Quasars

Interviewed by
David Zierler
Interview dates
July 27 and August 18, 2020
Location
Video conference
Abstract

Interview with Anne Kinney, Deputy Center Director of the NASA Goddard Space Flight Center. Kinney recounts her childhood in Wisconsin and her early interests in science. She describes her undergraduate experience at the University of Wisconsin where she pursued degrees in physics and astronomy. Kinney discusses her time in Denmark at the Niels Bohr Institute before completing her graduate work at NYU relating to the International Ultraviolet Explorer. She explains the opportunities leading to her postdoctoral appointment at the Space Telescope Science Institute in Baltimore where she focused on obtaining optical data and near-infrared data to understand spectral energy distribution for quasars and blazars. Kinney discusses her work on the aberrated Hubble Telescope and her new job at NASA Headquarters where she became head of Origins before she was transferred to Goddard where she became division direct of the Planetary Division. She describes Goddard’s efforts to promote diversity and she describes her subsequent position as chief scientist at Keck Observatory before returning to Washington to join the National Science Foundation to be head of the Directorate for Mathematical and Physical Sciences. Kinney provides a broad view of the NSF budgetary environment, and she explains the circumstances that led her back to NASA to her current work. She describes where Goddard fits into NASA’s overall mission and she explains her interest in promoting NASA in an educational framework to children. At the end of the interview, Kinney conveys her excitement about the James Webb Telescope and why she is committed to ensuring that NASA is a driver behind the broader effort to make astronomy and physics more diverse.

Interviewed by
David Zierler
Interview date
Location
Video conference
Abstract

Interview with Roger Blandford, the Luke Blossom Professor at the School of Humanities and Sciences at Stanford University and Professor of Physics at SLAC. He discusses his current work developing alternate understandings of the Event Horizon Telescope image, on fast radio bursts, and on the notion that handedness has astrophysical origins. Blandford describes the history of cosmology as a respectable discipline within physics, and he credits the rise of VLBI in the 1960s and 1970s for demonstrating the evidence of black holes. He recounts his childhood in England, his early interests in science, and his education at Cambridge, where his thesis research on accretion discs and radio sources was supervised by Martin Rees. Blandford discusses his postdoctoral work on astrophysical particle acceleration and plasma and QED processes in pulsars and a formative visit to the Institute for Advanced Study and to Berkeley. He describes his initial impressions of Caltech where he joined the faculty and where he worked closely with Roman Znajek, and he explains the distinctions between radio jets and relativistic jets. Blandford explains his reasons for moving to Stanford to set up the Kavli Institute and he describes his involvement with the Astronomy and Astrophysics Decadal Survey. At the end of the interview, Blandford contends that the most exciting developments in the field have been on exoplanet research, why the possibilities in astrobiology give him cause for optimism, and why the concept that astronomical discovery arrives as “logically unscripted” resonates with him.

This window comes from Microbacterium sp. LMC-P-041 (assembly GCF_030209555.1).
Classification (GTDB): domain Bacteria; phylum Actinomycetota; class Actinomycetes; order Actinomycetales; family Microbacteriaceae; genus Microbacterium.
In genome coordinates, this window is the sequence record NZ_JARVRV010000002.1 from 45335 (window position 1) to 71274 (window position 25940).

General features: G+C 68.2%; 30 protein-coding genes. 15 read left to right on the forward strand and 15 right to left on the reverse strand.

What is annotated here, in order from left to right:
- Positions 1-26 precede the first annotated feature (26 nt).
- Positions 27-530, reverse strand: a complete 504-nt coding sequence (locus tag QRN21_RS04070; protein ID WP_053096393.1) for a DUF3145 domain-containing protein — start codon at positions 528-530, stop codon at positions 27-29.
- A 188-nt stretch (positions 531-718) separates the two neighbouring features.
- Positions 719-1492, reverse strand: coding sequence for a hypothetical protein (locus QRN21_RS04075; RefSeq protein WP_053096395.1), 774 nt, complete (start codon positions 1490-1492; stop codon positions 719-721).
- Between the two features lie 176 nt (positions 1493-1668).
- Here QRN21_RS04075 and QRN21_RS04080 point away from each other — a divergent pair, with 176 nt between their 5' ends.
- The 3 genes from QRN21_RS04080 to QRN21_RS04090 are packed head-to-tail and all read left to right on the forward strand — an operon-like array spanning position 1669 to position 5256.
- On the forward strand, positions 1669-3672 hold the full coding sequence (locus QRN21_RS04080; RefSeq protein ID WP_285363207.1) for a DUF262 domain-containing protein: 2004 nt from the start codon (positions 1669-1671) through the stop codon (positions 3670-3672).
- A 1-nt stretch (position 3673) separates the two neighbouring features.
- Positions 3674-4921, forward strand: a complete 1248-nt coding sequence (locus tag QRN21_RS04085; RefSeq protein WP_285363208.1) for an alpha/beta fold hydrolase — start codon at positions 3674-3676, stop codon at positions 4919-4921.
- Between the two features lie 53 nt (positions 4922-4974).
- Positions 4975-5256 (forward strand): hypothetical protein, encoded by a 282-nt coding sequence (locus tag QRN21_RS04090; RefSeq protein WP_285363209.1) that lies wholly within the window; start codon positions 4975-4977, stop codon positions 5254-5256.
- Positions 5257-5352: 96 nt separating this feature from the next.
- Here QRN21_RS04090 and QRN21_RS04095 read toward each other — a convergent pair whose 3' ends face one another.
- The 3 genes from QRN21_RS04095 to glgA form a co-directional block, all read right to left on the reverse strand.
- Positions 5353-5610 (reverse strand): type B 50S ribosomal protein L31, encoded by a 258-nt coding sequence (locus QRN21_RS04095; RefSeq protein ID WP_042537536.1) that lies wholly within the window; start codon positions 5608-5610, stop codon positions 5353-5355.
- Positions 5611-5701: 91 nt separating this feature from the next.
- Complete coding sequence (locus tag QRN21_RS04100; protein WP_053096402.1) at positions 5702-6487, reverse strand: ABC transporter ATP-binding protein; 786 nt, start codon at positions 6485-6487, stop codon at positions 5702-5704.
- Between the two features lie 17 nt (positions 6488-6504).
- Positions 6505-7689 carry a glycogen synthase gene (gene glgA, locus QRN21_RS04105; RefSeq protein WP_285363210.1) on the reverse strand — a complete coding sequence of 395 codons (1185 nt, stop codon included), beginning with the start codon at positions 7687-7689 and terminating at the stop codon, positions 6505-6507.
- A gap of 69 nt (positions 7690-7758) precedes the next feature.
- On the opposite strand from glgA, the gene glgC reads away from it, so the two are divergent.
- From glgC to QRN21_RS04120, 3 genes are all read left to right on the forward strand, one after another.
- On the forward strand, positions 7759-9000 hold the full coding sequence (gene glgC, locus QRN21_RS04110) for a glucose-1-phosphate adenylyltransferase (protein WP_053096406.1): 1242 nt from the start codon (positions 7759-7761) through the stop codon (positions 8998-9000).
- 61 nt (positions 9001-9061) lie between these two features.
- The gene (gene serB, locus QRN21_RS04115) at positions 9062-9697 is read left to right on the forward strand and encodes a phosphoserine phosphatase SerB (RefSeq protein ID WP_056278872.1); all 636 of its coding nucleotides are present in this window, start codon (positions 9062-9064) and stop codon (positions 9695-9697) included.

Interviewed by
David Zierler
Interview date
Location
Video conference
Abstract

In this interview, Joseph Taylor, the James S. McDonnell Distinguished University Professor of Physics, Emeritus, at Princeton University, recounts his upbringing in and around Philadelphia, and the centrality of Quakerism throughout his childhood. He describes his undergraduate experience at Haverford, where he developed his interest in physics and in experimental radio astronomy specifically. Taylor discusses his graduate work at Harvard, and why the mid-1960s was an exciting time for radio astronomy, and he describes his thesis research under the direction of Alan Maxwell on observing radio galaxies and quasars to create two-dimensional maps. Taylor describes the impact of the discovery of pulsars, just as he was completing graduate school, and he explains his decision to join the faculty at the University of Massachusetts to start the Five College Radio Astronomy Observatory. He describes the fundamental advances in pulsar research in the 1970s, and he recounts his early and soon to be significant interactions with Russell Hulse, and he describes the logistical challenges of setting up research at the Arecibo Observatory. Taylor describes the intellectual origins of discovering gravitational radiation, and he explains his decision to join the faculty at Princeton which centered around its strength in gravitational physics. He discusses the long period of time between his research and the Nobel Prize for which he was recognized, and he discusses the impact of the prize on his life and his research. Taylor discusses his tenure as Dean of Faculty at Princeton, and in the last part of the interview, he describes his current and recent interests in WMAP, and why he welcomes the strides his field has taken toward greater diversity.  

 

Interviewed by
David Zierler
Interview date
Location
Remote Interview
Abstract